By Matthew D. LaPlante
For Salt Lake Magazine

It’s easy to feel complacent here. There are 10 ski resorts within an hour of downtown Salt Lake City, and I’ve had best-day-ever experiences at most of them.

On bad snow years it only takes a lift ride with an out-of-towner to remember how preposterously privileged we are on the Wasatch Front. “This is seriously what it’s like here all the time?” an uber-amped young skier from New England asked when we caught a chair together at Brighton. “This is incredible!” It was, in fact, a disappointingly spring-like five-inch day in December of 2014 — a season that Wasatch Snow Forecast’s Evan Thayer has meticulously demonstrated to have been one of the worst in Utah ski history. Even Thayer concedes, though, that he still skied 38 days that season. “Over half of those days were legitimate powder days,” he wrote, and at least eight, “were incredible, over-the-head blower powder days.”

Salt Lakers can be in the backcountry in minutes, stalking untracked powder even days after a storm. A two-hour trip north puts us at one of the nation’s best mom-and-pop snow resorts. Three hours south and we’re in red rock ski country, a study of contrasts so unique that saying it is incomparable is a ridiculous understatement.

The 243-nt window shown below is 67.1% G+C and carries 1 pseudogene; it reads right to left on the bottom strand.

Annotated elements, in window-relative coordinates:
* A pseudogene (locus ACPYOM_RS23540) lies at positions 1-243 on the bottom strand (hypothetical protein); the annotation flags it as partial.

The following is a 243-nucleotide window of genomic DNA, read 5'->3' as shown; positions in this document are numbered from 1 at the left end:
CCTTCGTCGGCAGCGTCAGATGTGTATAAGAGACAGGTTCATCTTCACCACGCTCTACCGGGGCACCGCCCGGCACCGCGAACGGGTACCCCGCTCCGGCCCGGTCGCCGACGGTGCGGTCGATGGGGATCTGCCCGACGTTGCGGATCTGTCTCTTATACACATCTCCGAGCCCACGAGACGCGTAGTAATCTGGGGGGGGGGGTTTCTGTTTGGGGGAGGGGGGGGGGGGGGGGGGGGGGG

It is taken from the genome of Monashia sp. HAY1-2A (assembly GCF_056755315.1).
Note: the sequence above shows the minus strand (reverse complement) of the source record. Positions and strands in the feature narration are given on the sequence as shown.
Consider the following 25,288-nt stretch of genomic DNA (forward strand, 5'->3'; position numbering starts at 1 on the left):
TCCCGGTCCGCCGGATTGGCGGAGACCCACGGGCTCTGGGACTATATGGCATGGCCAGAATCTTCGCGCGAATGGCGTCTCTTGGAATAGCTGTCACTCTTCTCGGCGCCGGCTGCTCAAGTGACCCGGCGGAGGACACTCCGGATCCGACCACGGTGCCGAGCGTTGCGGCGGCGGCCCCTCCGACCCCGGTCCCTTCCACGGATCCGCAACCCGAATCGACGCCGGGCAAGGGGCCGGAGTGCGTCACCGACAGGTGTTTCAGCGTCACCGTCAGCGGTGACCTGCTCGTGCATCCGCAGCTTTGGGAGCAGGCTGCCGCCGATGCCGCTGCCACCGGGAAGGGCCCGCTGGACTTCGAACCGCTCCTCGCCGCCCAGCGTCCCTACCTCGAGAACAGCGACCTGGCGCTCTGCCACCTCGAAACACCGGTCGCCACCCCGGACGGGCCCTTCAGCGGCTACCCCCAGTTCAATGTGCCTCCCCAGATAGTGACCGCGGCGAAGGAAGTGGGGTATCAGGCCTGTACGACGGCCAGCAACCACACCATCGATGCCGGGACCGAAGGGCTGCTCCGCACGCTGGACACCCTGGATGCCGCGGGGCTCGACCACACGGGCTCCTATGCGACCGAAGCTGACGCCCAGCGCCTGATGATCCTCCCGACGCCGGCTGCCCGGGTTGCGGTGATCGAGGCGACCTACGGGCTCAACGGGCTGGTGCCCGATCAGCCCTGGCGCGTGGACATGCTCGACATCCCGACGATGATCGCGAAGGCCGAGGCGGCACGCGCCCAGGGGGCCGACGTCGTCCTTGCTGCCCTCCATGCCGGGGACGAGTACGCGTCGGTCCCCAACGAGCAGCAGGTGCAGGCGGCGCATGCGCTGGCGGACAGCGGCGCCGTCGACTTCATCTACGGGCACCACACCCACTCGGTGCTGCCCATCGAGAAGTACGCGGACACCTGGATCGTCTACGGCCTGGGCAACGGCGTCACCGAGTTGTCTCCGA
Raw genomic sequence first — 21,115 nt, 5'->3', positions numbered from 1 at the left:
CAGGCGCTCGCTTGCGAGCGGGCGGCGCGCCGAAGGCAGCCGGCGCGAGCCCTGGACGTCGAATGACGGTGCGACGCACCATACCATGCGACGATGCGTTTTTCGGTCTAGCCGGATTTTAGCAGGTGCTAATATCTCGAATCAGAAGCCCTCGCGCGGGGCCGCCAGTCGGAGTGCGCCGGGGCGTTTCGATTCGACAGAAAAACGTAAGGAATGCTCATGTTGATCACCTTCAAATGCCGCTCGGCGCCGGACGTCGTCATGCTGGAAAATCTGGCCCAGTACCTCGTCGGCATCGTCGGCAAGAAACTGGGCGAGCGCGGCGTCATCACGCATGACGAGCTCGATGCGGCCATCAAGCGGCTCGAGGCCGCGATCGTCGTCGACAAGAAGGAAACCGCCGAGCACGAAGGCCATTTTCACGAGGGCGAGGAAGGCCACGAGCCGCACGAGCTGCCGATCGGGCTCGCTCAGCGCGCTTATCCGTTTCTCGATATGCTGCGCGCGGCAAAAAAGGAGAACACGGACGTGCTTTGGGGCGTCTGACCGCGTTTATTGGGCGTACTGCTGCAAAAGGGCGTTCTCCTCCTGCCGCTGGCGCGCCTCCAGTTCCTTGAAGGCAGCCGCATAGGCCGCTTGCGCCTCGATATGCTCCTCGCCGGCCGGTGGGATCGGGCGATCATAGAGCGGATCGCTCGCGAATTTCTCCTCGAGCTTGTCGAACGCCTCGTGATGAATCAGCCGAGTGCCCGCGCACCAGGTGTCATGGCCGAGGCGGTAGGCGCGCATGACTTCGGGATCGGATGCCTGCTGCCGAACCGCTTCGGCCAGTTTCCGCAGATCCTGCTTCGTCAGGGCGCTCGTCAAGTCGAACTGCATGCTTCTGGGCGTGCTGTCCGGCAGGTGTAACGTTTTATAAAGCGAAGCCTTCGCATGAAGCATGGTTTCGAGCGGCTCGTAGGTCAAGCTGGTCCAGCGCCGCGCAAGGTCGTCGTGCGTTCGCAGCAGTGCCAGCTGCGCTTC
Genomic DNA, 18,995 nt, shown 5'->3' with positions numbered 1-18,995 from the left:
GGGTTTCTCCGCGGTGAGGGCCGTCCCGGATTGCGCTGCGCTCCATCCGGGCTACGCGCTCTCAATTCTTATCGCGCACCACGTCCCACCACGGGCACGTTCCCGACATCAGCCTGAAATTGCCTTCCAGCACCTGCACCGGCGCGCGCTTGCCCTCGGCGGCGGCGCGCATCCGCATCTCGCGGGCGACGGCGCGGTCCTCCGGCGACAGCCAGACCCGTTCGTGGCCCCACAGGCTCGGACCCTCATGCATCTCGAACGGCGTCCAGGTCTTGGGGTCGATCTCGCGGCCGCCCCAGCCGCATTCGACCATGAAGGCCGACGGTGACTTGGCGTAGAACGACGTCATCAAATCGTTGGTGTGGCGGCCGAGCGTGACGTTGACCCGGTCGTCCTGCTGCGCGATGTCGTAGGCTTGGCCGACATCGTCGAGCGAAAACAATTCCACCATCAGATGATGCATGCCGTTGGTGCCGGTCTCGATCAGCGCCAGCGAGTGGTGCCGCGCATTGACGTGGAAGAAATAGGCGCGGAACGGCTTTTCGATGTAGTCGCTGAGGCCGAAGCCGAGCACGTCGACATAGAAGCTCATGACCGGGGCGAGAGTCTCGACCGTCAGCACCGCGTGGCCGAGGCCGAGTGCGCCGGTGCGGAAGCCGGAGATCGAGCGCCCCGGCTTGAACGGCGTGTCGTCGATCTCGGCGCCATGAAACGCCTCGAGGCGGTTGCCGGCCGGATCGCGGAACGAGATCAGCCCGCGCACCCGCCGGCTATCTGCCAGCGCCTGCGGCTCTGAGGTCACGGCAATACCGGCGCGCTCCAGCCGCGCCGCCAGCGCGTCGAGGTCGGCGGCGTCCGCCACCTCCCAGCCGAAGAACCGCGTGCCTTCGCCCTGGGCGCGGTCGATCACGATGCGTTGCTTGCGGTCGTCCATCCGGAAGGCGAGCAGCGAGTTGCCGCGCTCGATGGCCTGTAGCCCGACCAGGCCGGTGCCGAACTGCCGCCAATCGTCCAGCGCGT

So why on God’s white Earth would I feel compelled to point my Mazda west on Interstate 80 for Lamoille, Nevada?

Why? Because the people who drew up Utah’s state lines were apparently too worried about trifles like silver and gold to concern themselves with keeping proper powder mountains in the same jurisdiction. And so, though I can’t say I agree with everything they did, it seems my state’s Mormon pioneers at least got something right: The province they originally envisioned included some of the most powder-packed ranges in the world. The road to Elko — where you’ll find the turn-off for Lamoille, an unassuming gateway town to the breathtaking Ruby Mountains — runs along the dead center of the northern border of the would-be state of Deseret, what later became Utah Territory. For my money, though, it should have simply been called the state of Snow.